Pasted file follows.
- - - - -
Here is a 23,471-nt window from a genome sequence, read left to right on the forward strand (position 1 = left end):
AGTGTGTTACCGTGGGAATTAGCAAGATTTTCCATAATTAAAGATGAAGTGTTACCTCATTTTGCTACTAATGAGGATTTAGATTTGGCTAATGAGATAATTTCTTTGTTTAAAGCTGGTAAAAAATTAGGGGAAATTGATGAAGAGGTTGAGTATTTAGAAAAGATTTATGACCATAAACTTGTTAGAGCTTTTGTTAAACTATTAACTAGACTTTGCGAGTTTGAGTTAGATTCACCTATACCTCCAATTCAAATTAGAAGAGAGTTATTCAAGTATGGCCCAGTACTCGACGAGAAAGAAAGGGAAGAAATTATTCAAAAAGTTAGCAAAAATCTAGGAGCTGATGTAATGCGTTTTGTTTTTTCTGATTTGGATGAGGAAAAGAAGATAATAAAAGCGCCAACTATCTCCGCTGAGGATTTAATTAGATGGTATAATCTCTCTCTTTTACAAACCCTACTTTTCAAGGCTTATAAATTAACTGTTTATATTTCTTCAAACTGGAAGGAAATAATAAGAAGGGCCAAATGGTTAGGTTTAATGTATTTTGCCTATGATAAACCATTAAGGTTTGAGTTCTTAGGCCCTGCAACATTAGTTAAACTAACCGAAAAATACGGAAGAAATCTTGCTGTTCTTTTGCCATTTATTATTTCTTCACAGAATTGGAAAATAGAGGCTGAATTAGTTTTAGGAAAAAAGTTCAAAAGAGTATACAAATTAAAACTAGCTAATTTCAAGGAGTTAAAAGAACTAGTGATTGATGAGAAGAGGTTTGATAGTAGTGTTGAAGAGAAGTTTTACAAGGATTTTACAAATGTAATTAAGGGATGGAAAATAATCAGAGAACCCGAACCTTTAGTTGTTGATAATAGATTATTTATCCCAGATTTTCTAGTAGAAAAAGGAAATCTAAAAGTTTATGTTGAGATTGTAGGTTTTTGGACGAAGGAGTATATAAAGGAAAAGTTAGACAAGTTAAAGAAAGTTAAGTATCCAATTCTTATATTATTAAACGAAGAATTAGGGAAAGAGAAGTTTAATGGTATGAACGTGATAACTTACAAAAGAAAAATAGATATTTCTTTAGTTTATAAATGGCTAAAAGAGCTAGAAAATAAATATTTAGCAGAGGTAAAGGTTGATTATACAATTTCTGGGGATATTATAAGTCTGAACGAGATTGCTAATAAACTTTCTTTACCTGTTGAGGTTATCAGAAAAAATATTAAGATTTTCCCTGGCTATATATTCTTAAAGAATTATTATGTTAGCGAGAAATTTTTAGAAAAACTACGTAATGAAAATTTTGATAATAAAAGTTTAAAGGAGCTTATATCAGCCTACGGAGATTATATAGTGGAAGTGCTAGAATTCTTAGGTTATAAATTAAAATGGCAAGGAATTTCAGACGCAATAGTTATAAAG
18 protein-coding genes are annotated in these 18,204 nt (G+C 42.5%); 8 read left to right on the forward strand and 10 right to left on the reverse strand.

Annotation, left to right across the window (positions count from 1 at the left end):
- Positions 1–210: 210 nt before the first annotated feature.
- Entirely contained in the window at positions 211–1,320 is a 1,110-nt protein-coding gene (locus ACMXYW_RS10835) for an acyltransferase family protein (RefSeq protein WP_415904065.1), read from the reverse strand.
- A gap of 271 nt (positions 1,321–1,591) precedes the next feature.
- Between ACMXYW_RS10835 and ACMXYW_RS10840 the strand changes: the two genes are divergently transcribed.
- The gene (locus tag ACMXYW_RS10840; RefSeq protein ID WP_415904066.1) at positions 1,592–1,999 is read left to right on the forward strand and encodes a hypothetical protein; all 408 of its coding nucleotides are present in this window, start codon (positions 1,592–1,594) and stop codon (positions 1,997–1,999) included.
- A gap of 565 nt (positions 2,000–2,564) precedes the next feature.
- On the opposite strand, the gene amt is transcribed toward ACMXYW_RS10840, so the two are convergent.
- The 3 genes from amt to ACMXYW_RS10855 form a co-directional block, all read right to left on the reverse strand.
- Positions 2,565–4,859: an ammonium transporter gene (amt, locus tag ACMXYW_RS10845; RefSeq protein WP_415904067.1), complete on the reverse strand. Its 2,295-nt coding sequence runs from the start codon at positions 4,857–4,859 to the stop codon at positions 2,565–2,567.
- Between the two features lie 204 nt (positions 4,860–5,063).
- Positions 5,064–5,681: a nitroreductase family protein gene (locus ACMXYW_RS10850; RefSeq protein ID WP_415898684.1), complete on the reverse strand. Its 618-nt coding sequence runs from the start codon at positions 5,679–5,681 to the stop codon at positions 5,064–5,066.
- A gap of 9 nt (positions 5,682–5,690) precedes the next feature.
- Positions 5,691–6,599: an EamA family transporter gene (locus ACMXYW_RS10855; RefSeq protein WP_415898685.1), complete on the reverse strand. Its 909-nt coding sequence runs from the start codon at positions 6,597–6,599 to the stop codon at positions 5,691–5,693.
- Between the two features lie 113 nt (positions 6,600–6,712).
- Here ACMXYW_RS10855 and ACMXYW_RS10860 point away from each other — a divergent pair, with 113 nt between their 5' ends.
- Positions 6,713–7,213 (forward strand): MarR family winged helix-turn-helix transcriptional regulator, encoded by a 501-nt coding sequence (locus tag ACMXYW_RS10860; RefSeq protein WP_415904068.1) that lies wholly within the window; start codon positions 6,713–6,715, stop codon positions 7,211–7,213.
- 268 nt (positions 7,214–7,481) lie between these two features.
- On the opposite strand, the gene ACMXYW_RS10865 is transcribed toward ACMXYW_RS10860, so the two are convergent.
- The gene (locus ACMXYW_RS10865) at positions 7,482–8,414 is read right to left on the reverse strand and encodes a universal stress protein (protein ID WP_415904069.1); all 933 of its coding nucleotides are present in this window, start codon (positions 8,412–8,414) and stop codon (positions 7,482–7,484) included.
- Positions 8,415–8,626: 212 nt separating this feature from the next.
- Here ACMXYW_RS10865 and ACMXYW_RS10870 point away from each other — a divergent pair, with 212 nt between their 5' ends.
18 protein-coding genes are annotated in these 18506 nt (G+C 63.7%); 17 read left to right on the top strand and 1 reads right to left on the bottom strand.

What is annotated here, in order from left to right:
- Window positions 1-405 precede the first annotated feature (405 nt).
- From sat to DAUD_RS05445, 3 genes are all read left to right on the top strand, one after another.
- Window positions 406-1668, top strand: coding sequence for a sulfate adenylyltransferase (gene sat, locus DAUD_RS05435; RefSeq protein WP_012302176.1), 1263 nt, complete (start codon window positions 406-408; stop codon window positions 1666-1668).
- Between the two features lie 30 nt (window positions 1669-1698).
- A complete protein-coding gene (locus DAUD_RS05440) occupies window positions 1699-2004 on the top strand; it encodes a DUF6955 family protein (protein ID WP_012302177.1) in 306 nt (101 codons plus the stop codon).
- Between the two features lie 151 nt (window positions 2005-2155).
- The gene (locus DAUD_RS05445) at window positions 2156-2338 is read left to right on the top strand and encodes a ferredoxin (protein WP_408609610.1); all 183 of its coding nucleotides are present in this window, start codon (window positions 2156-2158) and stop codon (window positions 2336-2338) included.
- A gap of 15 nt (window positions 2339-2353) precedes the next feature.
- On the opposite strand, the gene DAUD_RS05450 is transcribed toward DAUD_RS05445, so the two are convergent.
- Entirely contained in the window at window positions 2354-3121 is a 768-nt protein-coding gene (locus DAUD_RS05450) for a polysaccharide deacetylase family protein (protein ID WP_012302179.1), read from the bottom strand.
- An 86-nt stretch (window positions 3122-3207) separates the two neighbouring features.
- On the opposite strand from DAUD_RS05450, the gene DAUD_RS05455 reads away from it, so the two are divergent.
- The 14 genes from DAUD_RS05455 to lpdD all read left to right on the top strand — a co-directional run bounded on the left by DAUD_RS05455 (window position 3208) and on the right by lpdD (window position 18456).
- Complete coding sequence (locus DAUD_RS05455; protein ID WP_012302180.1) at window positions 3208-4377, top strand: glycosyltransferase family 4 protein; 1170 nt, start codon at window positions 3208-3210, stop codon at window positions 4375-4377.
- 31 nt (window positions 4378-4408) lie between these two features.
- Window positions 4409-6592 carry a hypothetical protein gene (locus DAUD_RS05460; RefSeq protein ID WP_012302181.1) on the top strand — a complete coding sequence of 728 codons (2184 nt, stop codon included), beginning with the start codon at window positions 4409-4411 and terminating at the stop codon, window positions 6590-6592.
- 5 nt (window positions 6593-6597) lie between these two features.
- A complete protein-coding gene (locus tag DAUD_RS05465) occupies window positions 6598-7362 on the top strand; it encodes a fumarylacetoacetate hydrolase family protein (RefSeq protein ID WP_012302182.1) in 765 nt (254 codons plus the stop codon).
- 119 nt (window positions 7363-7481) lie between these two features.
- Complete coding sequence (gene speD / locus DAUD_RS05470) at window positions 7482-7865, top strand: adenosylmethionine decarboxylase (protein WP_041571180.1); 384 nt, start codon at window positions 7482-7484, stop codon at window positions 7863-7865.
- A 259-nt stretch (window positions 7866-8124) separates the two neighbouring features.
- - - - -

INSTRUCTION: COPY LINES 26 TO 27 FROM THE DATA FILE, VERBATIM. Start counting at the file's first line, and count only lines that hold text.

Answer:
18 protein-coding genes are annotated in these 18506 nt (G+C 63.7%); 17 read left to right on the top strand and 1 reads right to left on the bottom strand.

What is annotated here, in order from left to right: